Understanding the mechanisms behind natural bioactive compounds that can potentially reduce methane production in anaerobic conditions. A case study of Asparagopsis taxiformis
Modelling the impact of the macroalgae Asparagopsis taxiformis on rumen microbial fermentation and methane production
Naturally occurring compounds that can reduce methane production in anaerobic conditions have been studied for quite some time as feasible approaches to mitigate methane production in ruminant animals, especially those of commercial importance. Asparagopsis taxiformis (red algae) and Dictyota bartayresii (brown algae) are effective inhibitors of methane synthesis under in vitro anaerobic fermentation systems (Machado et al., 2014) likely because of their high concentration of secondary metabolites that are toxic to the typical rumen microbiota, including protozoa. In addition to phytoplankton (Palmer and Reason, 2009), Asparagopsis contains a high concentration of haloform compounds (e.g., bromoform, chloroform) while Dictyota has a high concentration of isoprenoid terpenes. Despite the economic and biological impact of diverse phytochemicals on reducing methane production in ruminant animals (Tedeschi et al., 2021), haloform compounds’ environmental impact and safety, in particular, are still unclear. In the present study, Munõz-Tamayo and collaborators (2021) listed relevant literature about the impact of A. taxiformis on ruminal methane production.
Concurrent to the understanding of mechanisms and biology behind the reduction of ruminal methane, mathematical models can lead the way to enhance the effectiveness of feeding A. taxiformis under commercial applications. Thus, in the present study, Munõz-Tamayo and collaborators (2021) sought to develop a mathematical model to understand the rumen fermentation changes in vitro experimentation containing extract of A. taxiformis by adapting a previously documented model by Muñoz-Tamayo et al. (2016).
Modeling development, calibration, and evaluation steps should be independent of each other, requiring complete, distinct, and separate databases (Tedeschi, 2006). However, in rare circumstances where such requirements cannot be met because data availability is scarce, the cross-validation technique, when possible, should be considered to assess data dispersion’s effects on model adequacy. In other situations, clear reasoning for failing to do so must be addressed in the paper. In the present paper, Munõz-Tamayo and collaborators (2021) explained the limitations in their modeling efforts were primarily due to the lack of ideal data: “experiments with simultaneous dynamic data of bromoform, volatile fatty acids, hydrogen, and methane.” Regardless of the availability of ideal data, improvements in the conceptual model are warranted to include amino acids and branched-chain fatty acids fermentation dynamics in the rumen and the fluctuations in ruminal pH.
Machado L, Magnusson M, Paul NA, Nys R de, Tomkins N (2014) Effects of Marine and Freshwater Macroalgae on In Vitro Total Gas and Methane Production. PLOS ONE, 9, e85289. https://doi.org/10.1371/journal.pone.0085289
Muñoz-Tamayo R, Chagas JC, Ramin M, Krizsan SJ (2021) Modelling the impact of the macroalgae Asparagopsis taxiformis on rumen microbial fermentation and methane production. bioRxiv, 2020.11.09.374330, ver. 4 peer-reviewed and recommended by PCI Animal Science. https://doi.org/10.1101/2020.11.09.374330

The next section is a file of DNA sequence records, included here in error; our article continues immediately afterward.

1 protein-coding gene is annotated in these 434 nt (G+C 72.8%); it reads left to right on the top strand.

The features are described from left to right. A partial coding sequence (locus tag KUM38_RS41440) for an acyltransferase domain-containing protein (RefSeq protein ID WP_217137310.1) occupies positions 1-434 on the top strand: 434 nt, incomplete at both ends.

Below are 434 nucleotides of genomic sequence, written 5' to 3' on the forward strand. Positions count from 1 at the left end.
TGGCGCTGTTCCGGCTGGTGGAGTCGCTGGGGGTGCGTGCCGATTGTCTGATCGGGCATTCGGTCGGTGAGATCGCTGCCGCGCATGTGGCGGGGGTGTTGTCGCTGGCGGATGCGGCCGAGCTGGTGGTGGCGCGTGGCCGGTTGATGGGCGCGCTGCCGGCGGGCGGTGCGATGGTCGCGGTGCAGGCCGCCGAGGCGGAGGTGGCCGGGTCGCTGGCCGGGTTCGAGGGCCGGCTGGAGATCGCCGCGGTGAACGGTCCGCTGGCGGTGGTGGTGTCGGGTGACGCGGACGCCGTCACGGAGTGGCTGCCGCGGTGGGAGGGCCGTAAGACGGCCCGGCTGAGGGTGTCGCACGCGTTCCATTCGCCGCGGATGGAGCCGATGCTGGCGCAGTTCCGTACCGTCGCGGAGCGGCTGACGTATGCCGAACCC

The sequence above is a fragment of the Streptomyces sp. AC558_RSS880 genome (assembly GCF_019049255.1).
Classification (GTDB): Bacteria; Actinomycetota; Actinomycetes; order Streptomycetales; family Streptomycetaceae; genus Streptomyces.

Muñoz-Tamayo R, Giger-Reverdin S, Sauvant D (2016) Mechanistic modelling of in vitro fermentation and methane production by rumen microbiota. Animal Feed Science and Technology, 220, 1–21. https://doi.org/10.1016/j.anifeedsci.2016.07.005
Palmer CJ, Reason CJ (2009) Relationships of surface bromoform concentrations with mixed layer depth and salinity in the tropical oceans. Global Biogeochemical Cycles, 23. https://doi.org/10.1029/2008GB003338
Tedeschi LO (2006) Assessment of the adequacy of mathematical models. Agricultural Systems, 89, 225–247. https://doi.org/10.1016/j.agsy.2005.11.004
Tedeschi LO, Muir JP, Naumann HD, Norris AB, Ramírez-Restrepo CA, Mertens-Talcott SU (2021) Nutritional Aspects of Ecologically Relevant Phytochemicals in Ruminant Production. Frontiers in Veterinary Science, 8. https://doi.org/10.3389/fvets.2021.628445
Luis Tedeschi (2021) Understanding the mechanisms behind natural bioactive compounds that can potentially reduce methane production in anaerobic conditions. A case study of Asparagopsis taxiformis. Peer Community in Animal Science, 100006. 10.24072/pci.animsci.100006
Revision round #204 Apr 2021
Decision round #2
I believe you addressed most of the previous comments and recommendations.
Before a final recommendation by the PCI Anim Sci can be made, for this round of revisions, I invite you to specifically address the comment about the biased evaluation of your model (specifically Table 2) and minor editorial suggestions.
Reviewed by Henk van Lingen, 25 Mar 2021 22:40
Reviewed by anonymous reviewer, 04 Mar 2021 23:45
Revision round #115 Jan 2021
Decision round #1
Four reviewers have provided comments and suggestions on various aspects of your study. Before a final recommendation by the PCI Anim Sci can be made, I invite you to revise your manuscript based on reviewers' feedback.
Please, read carefully the information provided for authors at https://animsci.peercommunityin.org/about/help_generic#For%20authors.